Well, once you've been in this fight for a while, you get so you can smell a selective citation from a mile off. Since my laptop pretty much lives by my easy chair, it took me all of a minute to get the straight goods on Doolittle. First clue is his university homepage, which reveals his research area as the evolution of genomes, particularly trying to unravel the early history of single-celled critters -- organisms that are known to swap genes promiscuously. This Google hit, where Doolittle expands at some length about his views, clinches it -- this isn't about Darwin being all wrong, there's no evidence for evolution, we aren't descended from apes, yadda yadda. It's just that, when you get down to the smallest organisms -- the bacteria and archea -- which also probably means getting back to the earliest ones (since something like that undoubtedly came long before us big multi-cellular hulks), sorting out the relationships is complicated by their habit of swapping genes -- "lateral transfer" as it's called. In fact, it's not even clear what it means to to say that B is descended from A in such a situation. This graphic shows Doolittle's revised "tree of life" (compare to the more traditional iconography). Note that all he's done (not that it's a minor change, if you're in that field) is to replace the strict branching pattern of descent with a network that branches and rejoins. But note also that the revision is entirely confined to the prokaryotes -- the Eukarya (which includes just about everything you can see without a microscope, including us) looks strictly branching. All the really "important" (ie. from our perspective - or the area where the evo/cre debate usually takes place, like human descent from apes) is left alone. The metazoa just don't do lateral transfer (or not so much, anyway) -- and even if they did, we'd still be descended from something else.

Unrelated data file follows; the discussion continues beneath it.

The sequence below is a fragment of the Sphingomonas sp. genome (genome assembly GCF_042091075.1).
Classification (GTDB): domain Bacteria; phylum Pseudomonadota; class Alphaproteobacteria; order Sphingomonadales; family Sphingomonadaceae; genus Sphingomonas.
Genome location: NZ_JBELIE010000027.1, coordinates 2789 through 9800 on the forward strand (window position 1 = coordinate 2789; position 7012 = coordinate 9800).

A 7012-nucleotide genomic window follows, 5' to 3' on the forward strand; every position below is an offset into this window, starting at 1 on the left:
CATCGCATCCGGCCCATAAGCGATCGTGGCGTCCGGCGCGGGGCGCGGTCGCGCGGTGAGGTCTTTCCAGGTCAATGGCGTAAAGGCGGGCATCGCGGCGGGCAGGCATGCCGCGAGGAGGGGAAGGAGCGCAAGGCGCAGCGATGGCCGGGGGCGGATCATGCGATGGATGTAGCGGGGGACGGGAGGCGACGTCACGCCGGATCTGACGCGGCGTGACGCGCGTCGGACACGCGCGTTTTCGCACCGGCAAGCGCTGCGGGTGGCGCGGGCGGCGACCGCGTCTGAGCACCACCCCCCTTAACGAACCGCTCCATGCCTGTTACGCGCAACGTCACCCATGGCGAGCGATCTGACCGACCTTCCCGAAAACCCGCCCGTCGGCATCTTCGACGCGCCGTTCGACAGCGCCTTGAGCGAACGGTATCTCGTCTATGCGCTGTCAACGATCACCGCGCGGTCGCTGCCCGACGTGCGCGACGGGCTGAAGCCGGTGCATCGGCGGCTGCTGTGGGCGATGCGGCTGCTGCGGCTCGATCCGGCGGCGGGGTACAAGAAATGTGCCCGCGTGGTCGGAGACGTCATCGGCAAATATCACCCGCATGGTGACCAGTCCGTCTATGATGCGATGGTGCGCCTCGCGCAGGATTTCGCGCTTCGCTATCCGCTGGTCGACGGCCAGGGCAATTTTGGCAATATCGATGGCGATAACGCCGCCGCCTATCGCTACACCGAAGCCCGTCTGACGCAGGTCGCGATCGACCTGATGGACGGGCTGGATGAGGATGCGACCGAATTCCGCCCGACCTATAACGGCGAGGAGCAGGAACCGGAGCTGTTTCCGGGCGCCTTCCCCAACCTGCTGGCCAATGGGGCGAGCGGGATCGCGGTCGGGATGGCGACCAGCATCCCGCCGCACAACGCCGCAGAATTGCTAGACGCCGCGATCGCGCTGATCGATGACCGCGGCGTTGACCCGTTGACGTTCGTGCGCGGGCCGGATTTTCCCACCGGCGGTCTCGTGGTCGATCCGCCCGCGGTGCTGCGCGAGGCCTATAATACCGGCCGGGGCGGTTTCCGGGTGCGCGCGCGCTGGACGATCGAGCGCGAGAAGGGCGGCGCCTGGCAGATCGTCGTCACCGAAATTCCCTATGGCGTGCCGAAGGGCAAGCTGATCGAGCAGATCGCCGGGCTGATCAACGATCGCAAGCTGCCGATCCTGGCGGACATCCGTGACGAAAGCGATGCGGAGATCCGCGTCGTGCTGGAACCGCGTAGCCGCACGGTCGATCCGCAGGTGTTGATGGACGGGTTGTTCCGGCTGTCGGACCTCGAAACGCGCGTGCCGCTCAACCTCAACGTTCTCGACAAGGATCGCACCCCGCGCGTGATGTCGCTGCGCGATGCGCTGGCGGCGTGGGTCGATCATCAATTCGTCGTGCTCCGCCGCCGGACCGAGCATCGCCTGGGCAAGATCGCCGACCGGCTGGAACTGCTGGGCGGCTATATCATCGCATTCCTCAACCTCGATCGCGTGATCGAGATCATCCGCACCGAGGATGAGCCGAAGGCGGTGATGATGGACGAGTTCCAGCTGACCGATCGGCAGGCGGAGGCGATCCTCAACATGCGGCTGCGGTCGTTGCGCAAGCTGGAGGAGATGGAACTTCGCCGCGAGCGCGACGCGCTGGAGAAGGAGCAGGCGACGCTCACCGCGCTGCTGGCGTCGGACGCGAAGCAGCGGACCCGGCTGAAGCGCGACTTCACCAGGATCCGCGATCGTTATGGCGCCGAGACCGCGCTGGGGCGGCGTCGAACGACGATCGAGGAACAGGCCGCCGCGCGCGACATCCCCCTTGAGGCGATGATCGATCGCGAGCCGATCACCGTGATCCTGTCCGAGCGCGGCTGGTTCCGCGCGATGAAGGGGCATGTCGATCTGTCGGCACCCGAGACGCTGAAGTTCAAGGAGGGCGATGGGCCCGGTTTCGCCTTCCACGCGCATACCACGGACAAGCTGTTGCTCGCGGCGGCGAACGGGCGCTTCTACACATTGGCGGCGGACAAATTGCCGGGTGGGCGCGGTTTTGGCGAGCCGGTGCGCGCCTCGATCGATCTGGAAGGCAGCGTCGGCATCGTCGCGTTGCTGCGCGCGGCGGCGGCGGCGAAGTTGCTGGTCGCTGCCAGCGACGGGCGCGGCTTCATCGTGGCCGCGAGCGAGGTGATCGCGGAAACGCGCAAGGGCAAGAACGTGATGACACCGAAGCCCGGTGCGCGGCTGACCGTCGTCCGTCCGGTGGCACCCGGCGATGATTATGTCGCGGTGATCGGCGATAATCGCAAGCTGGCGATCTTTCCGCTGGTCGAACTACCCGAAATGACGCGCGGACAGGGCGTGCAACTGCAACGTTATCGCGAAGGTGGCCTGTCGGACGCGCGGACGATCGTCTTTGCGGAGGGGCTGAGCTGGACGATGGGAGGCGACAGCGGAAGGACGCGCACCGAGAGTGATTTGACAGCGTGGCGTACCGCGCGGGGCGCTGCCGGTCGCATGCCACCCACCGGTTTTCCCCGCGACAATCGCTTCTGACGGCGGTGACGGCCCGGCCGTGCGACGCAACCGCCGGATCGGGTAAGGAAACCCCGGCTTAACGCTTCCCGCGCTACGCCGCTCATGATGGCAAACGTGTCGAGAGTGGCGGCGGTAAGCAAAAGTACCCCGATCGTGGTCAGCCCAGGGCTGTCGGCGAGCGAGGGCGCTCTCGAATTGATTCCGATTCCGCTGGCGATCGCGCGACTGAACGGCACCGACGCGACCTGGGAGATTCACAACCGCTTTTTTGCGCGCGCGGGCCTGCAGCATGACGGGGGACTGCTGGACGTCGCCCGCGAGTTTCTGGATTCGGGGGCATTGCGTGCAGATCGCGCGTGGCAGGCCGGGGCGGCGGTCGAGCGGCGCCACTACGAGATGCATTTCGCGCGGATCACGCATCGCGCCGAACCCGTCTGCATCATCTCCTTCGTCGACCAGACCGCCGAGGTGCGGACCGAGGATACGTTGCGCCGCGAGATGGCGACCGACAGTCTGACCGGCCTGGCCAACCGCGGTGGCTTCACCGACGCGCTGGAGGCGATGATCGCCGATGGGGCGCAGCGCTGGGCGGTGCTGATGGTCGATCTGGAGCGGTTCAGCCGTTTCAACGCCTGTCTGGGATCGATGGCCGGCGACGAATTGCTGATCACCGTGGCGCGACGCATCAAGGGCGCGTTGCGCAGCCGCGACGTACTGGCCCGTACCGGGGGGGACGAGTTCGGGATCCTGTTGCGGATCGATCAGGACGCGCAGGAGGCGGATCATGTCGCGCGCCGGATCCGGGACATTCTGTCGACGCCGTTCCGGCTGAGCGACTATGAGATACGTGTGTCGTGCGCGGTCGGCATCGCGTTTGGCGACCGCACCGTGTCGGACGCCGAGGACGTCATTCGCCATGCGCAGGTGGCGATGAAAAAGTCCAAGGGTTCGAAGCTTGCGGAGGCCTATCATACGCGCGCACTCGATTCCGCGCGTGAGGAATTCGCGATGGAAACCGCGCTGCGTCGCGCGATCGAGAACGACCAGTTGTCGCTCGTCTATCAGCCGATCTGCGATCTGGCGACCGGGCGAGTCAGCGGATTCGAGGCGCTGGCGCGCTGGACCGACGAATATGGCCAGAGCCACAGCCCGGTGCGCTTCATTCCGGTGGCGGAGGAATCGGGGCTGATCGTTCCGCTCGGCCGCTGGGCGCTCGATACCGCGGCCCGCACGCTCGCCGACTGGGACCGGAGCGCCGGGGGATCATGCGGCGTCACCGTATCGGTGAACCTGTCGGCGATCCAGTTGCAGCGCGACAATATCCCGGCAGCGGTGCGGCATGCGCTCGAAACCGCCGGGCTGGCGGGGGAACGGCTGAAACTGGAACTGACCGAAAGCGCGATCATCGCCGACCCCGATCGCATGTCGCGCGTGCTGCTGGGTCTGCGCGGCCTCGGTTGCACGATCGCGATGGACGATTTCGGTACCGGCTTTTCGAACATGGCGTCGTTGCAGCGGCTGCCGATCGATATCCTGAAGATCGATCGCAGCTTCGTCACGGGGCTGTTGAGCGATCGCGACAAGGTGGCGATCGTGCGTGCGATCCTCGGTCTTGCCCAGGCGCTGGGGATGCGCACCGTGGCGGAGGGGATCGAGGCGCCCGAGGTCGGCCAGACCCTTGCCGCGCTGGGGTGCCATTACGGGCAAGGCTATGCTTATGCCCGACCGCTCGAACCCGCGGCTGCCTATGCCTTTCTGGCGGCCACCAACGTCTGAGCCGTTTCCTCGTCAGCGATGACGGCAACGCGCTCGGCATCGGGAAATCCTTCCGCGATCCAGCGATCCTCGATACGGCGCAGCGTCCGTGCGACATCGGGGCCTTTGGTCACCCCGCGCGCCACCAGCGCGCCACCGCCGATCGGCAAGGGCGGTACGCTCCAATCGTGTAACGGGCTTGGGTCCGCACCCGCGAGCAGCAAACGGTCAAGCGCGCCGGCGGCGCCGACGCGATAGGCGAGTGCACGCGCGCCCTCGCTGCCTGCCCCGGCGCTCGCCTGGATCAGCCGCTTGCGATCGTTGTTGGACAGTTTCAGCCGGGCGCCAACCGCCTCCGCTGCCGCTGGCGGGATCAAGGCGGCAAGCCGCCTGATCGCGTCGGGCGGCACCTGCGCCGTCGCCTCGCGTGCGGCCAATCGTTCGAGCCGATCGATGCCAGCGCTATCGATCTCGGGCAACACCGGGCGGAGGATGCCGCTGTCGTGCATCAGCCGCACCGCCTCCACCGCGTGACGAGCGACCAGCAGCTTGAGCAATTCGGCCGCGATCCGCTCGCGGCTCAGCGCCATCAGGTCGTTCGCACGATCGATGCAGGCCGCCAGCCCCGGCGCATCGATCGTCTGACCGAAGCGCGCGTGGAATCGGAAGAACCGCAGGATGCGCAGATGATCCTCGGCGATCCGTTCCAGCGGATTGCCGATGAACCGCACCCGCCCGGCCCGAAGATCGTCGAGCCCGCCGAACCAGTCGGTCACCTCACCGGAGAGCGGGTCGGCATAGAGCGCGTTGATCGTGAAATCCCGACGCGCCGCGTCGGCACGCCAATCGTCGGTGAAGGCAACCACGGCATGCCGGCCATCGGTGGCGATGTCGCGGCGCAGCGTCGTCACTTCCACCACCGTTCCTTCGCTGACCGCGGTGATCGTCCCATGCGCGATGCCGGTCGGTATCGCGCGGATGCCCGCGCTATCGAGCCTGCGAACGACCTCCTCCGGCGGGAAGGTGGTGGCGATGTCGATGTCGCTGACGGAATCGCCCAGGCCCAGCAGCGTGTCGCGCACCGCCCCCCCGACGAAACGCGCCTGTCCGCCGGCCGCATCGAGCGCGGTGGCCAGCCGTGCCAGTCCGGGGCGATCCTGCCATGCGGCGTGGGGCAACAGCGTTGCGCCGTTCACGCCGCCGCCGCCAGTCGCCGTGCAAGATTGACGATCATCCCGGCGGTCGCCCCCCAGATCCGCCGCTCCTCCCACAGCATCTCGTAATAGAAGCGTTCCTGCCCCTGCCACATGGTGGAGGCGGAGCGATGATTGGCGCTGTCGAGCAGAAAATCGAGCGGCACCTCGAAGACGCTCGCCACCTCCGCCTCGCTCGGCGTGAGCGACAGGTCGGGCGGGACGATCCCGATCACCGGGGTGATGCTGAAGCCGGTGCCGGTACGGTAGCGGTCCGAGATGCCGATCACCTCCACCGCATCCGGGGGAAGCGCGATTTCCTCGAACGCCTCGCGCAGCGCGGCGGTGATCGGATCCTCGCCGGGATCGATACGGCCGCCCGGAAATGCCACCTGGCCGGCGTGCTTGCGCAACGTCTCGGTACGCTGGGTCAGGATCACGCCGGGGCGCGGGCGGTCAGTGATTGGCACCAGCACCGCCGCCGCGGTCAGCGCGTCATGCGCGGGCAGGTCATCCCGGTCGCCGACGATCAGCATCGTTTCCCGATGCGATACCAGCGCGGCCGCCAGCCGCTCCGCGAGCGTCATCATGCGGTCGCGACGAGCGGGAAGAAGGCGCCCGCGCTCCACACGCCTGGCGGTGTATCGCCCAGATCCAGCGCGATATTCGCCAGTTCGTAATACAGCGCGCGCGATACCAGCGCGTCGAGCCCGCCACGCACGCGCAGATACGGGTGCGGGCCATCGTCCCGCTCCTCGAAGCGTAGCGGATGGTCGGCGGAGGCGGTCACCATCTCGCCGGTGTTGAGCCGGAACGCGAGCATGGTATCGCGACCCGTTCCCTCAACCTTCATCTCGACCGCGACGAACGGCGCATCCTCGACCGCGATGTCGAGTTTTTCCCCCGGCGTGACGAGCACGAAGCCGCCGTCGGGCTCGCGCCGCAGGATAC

Do you think Nelson knows what Doolittle's real views are? (Almost certainly)
Do you think Nelson was just trying to raise a technical point for the sake of informing the TV audience of the fascination of biology? (If you do, I have this bridge for sale....)
Or was he just trying the familiar creationist line of "Big-shot scientist doubts some aspect of the current view of evolution, therefore our pseudoscientific ideologically-motivated views deserve a respectful hearing".

I can't recall the details of the conversation, but Coyne didn't let Nelson get away with it, nor with much else that he said. Philosopher Brown, an atheist, also got in a few good licks. Nelson yammered about molecular machines and how we have no idea how the first cell could have originated, and the only reason Coyne insisted on a naturalistic origin of life was because of his materialist philosophy. Coyne was having none of it: he was interested in the evidence, and naturalism is good because it works -- saying "God did it" every time we don't understand something has never lead to any new knowledge -- after all, it is within living memory that we didn't know that the Sun was powered by fusion. Should the astrophysicists have just given up and gone to church?

Lamoureux, an evangelical Christian who describes himself as an "evolutionary creationist", said some solid things about science, but then spoiled it by giving Coyne an altar call.

But Nelson just lied his head off the whole damn time.

(Podcasts of the interview and debate available here).